Apple has admitted its new HomePod smartspeaker can damage wooden surfaces, but its only suggestion is that concerned customers move their speaker to avoid the white stains.
The HomePod, which costs £319 ($607), was found to leave unsightly marks on wood in as little as 20 minutes after the smartspeaker went on sale last week.
Apple has put the stains down to the oils in the HomePod's silicon base interacting with wooden surfaces, but so far its only remedy to stop the damage is moving the HomePod to another surface, according to the Daily Telegraph.
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The problem was reported by the Wirecutter, a technology reviews website. "This really undermines the design aspect of the HomePod, especially if you were thinking of displaying it on some prized piece of furniture," reviewer John Chase wrote. "It will surely be a sore point for many potential buyers."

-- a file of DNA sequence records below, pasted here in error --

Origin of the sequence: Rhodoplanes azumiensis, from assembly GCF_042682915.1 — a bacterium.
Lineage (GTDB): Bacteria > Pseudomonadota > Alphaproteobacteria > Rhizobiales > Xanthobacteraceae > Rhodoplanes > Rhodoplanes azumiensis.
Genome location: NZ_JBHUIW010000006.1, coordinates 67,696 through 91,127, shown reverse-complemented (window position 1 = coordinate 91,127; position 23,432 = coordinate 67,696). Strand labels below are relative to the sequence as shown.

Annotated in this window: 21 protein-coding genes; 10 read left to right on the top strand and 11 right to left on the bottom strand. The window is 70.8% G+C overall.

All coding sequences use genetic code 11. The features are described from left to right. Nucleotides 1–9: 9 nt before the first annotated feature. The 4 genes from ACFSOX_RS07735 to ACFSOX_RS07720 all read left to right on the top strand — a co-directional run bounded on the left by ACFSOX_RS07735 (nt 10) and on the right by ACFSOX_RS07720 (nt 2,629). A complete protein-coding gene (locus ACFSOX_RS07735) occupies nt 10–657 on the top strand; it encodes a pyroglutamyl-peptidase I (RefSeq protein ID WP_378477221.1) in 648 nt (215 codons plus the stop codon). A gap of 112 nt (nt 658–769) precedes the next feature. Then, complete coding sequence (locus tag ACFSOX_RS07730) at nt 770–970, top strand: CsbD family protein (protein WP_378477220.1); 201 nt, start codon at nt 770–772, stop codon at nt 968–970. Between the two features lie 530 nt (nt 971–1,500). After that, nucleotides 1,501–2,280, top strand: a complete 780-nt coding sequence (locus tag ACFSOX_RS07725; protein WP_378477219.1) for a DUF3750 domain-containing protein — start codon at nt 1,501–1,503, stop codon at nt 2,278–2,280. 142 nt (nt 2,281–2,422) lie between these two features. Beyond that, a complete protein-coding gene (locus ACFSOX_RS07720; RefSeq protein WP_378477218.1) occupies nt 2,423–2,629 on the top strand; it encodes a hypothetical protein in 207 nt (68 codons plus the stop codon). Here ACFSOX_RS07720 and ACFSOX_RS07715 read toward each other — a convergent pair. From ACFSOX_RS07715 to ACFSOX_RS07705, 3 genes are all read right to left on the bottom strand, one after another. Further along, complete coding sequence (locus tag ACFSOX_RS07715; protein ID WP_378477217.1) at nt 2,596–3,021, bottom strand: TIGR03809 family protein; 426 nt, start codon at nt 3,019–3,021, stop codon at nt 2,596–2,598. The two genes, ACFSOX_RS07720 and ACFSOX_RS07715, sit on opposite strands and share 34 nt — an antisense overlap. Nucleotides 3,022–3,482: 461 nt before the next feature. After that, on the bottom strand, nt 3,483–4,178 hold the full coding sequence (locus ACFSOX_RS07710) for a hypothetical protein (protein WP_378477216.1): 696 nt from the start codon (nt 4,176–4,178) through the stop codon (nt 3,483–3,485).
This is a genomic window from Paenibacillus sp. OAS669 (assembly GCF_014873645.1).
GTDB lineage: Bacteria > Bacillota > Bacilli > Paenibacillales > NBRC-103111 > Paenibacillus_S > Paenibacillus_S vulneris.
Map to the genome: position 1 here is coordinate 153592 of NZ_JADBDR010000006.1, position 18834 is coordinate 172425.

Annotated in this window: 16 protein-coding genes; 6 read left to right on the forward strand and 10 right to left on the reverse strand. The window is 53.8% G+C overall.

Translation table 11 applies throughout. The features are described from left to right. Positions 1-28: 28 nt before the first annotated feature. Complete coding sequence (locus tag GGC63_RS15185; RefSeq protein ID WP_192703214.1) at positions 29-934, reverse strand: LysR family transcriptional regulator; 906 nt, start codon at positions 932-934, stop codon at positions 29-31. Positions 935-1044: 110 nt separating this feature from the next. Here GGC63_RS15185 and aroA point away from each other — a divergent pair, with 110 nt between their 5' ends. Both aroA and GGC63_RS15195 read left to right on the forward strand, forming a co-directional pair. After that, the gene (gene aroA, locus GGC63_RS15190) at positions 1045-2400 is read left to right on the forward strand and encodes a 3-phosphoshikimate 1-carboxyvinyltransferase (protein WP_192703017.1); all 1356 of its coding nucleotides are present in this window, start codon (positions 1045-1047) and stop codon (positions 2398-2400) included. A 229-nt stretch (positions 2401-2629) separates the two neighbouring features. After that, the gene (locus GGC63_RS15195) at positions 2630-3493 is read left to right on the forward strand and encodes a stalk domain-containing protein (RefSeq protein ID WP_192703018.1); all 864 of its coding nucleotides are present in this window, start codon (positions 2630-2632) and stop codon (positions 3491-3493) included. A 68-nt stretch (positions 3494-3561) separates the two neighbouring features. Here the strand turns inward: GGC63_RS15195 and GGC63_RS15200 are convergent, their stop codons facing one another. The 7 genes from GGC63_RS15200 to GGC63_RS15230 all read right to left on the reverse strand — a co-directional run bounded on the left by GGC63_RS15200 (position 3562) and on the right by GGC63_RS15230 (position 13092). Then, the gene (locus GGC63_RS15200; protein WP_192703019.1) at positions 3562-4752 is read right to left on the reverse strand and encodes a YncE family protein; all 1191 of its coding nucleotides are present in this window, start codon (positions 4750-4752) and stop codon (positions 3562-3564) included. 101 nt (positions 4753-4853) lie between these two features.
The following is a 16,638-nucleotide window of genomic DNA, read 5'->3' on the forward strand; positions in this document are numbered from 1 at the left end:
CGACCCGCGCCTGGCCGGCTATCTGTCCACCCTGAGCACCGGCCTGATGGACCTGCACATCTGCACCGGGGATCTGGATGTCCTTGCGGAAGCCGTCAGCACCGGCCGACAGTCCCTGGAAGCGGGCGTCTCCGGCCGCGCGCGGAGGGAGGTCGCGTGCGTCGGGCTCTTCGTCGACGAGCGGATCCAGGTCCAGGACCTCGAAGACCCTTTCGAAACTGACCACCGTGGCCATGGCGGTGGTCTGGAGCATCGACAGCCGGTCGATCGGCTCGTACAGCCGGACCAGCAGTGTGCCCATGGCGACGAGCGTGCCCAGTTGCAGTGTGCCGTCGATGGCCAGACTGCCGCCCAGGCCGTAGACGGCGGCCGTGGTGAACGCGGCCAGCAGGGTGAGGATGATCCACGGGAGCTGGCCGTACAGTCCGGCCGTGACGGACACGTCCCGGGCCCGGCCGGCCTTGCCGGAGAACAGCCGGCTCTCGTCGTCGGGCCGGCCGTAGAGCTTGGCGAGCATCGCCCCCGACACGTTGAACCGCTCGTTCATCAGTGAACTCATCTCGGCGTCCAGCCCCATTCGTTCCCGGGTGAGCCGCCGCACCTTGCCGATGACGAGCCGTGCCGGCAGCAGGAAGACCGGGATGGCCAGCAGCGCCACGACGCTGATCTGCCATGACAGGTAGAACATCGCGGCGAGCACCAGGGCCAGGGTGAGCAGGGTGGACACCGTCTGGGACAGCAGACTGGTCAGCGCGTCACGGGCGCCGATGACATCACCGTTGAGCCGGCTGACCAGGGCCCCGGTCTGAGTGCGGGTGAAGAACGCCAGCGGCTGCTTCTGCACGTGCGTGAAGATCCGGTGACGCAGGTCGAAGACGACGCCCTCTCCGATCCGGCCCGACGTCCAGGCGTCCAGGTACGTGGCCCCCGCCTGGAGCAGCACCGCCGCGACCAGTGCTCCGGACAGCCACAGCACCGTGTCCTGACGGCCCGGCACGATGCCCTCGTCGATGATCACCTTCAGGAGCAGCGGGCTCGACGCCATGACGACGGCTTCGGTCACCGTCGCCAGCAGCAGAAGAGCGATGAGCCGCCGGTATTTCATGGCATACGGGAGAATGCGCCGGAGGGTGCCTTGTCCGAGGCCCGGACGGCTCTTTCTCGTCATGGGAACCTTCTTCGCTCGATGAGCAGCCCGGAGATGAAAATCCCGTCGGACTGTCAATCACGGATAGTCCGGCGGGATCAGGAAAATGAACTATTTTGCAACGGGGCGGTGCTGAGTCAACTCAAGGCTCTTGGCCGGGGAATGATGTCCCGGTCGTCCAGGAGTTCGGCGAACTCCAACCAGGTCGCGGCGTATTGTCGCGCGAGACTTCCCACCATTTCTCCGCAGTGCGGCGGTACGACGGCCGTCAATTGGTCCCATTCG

One HomePod buyer claimed online the speaker "left rings on my wood furniture in less than 20 minutes of use". Reviewers Pocket-lint also confirmed how quickly the damage could appear.
Apple has acknowledged the problem on its customer support page, but so far its only suggestion to tackle the problem is to move the speaker.
"It is not unusual for any speaker with a vibration-damping silicone base to leave mild marks when placed on some wooden surfaces," Apple said.
Apple said the marks should disappear over several days, and if not "wiping the surface gently with a soft damp or dry cloth may remove the marks".
It added: "If you're concerned about this, we recommend placing your HomePod on a different surface."
The HomePod was billed as Apple's high-end answer to Amazon's Echo smartspeakers, powered by its Siri virtual assistant to provide voice control, read the news and answer questions, as well as providing access to millions of songs.
It's not the first design flaw from Apple's new products. The company recently told its engineers to scale back the rate of updates for its iOS 11 software to avoid a string of bugs that have been found in recent updates.